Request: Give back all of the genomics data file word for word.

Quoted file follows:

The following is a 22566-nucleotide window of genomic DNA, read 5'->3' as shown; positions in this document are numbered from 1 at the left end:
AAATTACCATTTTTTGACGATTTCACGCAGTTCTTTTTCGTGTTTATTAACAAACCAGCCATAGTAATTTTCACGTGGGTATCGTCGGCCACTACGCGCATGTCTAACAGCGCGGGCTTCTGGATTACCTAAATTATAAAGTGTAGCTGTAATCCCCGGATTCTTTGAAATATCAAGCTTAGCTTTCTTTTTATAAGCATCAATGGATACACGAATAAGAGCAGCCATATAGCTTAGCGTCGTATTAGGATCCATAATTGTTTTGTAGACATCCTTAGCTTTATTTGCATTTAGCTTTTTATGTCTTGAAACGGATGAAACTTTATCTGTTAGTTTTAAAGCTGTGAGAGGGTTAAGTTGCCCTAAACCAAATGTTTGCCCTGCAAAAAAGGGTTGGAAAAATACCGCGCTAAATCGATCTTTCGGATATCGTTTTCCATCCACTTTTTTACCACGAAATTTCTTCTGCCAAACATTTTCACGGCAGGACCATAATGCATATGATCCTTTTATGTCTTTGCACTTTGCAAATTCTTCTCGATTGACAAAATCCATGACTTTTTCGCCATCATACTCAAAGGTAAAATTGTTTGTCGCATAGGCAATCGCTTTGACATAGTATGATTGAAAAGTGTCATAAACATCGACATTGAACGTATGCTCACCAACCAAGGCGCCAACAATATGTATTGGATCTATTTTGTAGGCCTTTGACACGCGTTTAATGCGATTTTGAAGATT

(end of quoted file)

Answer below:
The following is a 22566-nucleotide window of genomic DNA, read 5'->3' as shown; positions in this document are numbered from 1 at the left end:
AAATTACCATTTTTTGACGATTTCACGCAGTTCTTTTTCGTGTTTATTAACAAACCAGCCATAGTAATTTTCACGTGGGTATCGTCGGCCACTACGCGCATGTCTAACAGCGCGGGCTTCTGGATTACCTAAATTATAAAGTGTAGCTGTAATCCCCGGATTCTTTGAAATATCAAGCTTAGCTTTCTTTTTATAAGCATCAATGGATACACGAATAAGAGCAGCCATATAGCTTAGCGTCGTATTAGGATCCATAATTGTTTTGTAGACATCCTTAGCTTTATTTGCATTTAGCTTTTTATGTCTTGAAACGGATGAAACTTTATCTGTTAGTTTTAAAGCTGTGAGAGGGTTAAGTTGCCCTAAACCAAATGTTTGCCCTGCAAAAAAGGGTTGGAAAAATACCGCGCTAAATCGATCTTTCGGATATCGTTTTCCATCCACTTTTTTACCACGAAATTTCTTCTGCCAAACATTTTCACGGCAGGACCATAATGCATATGATCCTTTTATGTCTTTGCACTTTGCAAATTCTTCTCGATTGACAAAATCCATGACTTTTTCGCCATCATACTCAAAGGTAAAATTGTTTGTCGCATAGGCAATCGCTTTGACATAGTATGATTGAAAAGTGTCATAAACATCGACATTGAACGTATGCTCACCAACCAAGGCGCCAACAATATGTATTGGATCTATTTTGTAGGCCTTTGACACGCGTTTAATGCGATTTTGAAGATT